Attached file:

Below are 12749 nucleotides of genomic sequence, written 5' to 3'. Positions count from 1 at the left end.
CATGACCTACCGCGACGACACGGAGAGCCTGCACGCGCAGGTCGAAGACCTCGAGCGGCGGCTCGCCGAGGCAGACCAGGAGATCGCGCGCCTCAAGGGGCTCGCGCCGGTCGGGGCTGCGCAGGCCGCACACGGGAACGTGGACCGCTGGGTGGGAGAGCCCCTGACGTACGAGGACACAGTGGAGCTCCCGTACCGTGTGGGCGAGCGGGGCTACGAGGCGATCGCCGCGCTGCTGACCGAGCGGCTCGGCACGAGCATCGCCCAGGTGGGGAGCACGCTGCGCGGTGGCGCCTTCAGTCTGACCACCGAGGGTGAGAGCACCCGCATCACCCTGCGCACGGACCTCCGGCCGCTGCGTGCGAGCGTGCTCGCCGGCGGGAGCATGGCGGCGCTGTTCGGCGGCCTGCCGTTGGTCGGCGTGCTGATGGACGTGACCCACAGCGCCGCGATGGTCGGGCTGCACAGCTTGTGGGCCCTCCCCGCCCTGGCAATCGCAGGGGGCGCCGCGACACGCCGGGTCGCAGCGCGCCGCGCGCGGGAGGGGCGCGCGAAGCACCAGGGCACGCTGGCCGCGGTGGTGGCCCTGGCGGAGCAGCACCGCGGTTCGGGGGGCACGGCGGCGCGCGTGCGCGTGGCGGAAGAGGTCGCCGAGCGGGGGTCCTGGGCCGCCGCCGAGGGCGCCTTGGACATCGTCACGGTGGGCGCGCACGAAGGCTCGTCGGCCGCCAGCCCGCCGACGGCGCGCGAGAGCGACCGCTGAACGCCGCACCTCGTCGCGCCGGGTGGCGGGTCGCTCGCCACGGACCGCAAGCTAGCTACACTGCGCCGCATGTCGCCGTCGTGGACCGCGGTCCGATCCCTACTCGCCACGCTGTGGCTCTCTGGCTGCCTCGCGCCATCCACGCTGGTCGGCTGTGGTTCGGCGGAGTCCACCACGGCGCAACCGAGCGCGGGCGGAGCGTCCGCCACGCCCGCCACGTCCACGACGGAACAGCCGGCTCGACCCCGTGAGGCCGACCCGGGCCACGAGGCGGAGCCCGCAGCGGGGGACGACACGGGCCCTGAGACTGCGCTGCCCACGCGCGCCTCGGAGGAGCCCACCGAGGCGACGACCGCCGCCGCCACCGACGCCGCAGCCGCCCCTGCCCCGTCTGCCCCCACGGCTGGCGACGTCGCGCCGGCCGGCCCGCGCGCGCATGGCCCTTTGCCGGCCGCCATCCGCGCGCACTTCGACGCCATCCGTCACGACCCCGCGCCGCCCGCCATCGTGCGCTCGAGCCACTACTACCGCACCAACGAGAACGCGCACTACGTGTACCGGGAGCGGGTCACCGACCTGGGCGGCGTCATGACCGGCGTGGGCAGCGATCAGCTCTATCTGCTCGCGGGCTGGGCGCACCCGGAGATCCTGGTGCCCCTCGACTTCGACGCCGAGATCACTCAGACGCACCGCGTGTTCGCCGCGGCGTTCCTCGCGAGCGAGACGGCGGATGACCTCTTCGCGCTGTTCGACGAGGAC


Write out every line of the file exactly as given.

Below are 12749 nucleotides of genomic sequence, written 5' to 3'. Positions count from 1 at the left end.
CATGACCTACCGCGACGACACGGAGAGCCTGCACGCGCAGGTCGAAGACCTCGAGCGGCGGCTCGCCGAGGCAGACCAGGAGATCGCGCGCCTCAAGGGGCTCGCGCCGGTCGGGGCTGCGCAGGCCGCACACGGGAACGTGGACCGCTGGGTGGGAGAGCCCCTGACGTACGAGGACACAGTGGAGCTCCCGTACCGTGTGGGCGAGCGGGGCTACGAGGCGATCGCCGCGCTGCTGACCGAGCGGCTCGGCACGAGCATCGCCCAGGTGGGGAGCACGCTGCGCGGTGGCGCCTTCAGTCTGACCACCGAGGGTGAGAGCACCCGCATCACCCTGCGCACGGACCTCCGGCCGCTGCGTGCGAGCGTGCTCGCCGGCGGGAGCATGGCGGCGCTGTTCGGCGGCCTGCCGTTGGTCGGCGTGCTGATGGACGTGACCCACAGCGCCGCGATGGTCGGGCTGCACAGCTTGTGGGCCCTCCCCGCCCTGGCAATCGCAGGGGGCGCCGCGACACGCCGGGTCGCAGCGCGCCGCGCGCGGGAGGGGCGCGCGAAGCACCAGGGCACGCTGGCCGCGGTGGTGGCCCTGGCGGAGCAGCACCGCGGTTCGGGGGGCACGGCGGCGCGCGTGCGCGTGGCGGAAGAGGTCGCCGAGCGGGGGTCCTGGGCCGCCGCCGAGGGCGCCTTGGACATCGTCACGGTGGGCGCGCACGAAGGCTCGTCGGCCGCCAGCCCGCCGACGGCGCGCGAGAGCGACCGCTGAACGCCGCACCTCGTCGCGCCGGGTGGCGGGTCGCTCGCCACGGACCGCAAGCTAGCTACACTGCGCCGCATGTCGCCGTCGTGGACCGCGGTCCGATCCCTACTCGCCACGCTGTGGCTCTCTGGCTGCCTCGCGCCATCCACGCTGGTCGGCTGTGGTTCGGCGGAGTCCACCACGGCGCAACCGAGCGCGGGCGGAGCGTCCGCCACGCCCGCCACGTCCACGACGGAACAGCCGGCTCGACCCCGTGAGGCCGACCCGGGCCACGAGGCGGAGCCCGCAGCGGGGGACGACACGGGCCCTGAGACTGCGCTGCCCACGCGCGCCTCGGAGGAGCCCACCGAGGCGACGACCGCCGCCGCCACCGACGCCGCAGCCGCCCCTGCCCCGTCTGCCCCCACGGCTGGCGACGTCGCGCCGGCCGGCCCGCGCGCGCATGGCCCTTTGCCGGCCGCCATCCGCGCGCACTTCGACGCCATCCGTCACGACCCCGCGCCGCCCGCCATCGTGCGCTCGAGCCACTACTACCGCACCAACGAGAACGCGCACTACGTGTACCGGGAGCGGGTCACCGACCTGGGCGGCGTCATGACCGGCGTGGGCAGCGATCAGCTCTATCTGCTCGCGGGCTGGGCGCACCCGGAGATCCTGGTGCCCCTCGACTTCGACGCCGAGATCACTCAGACGCACCGCGTGTTCGCCGCGGCGTTCCTCGCGAGCGAGACGGCGGATGACCTCTTCGCGCTGTTCGACGAGGAC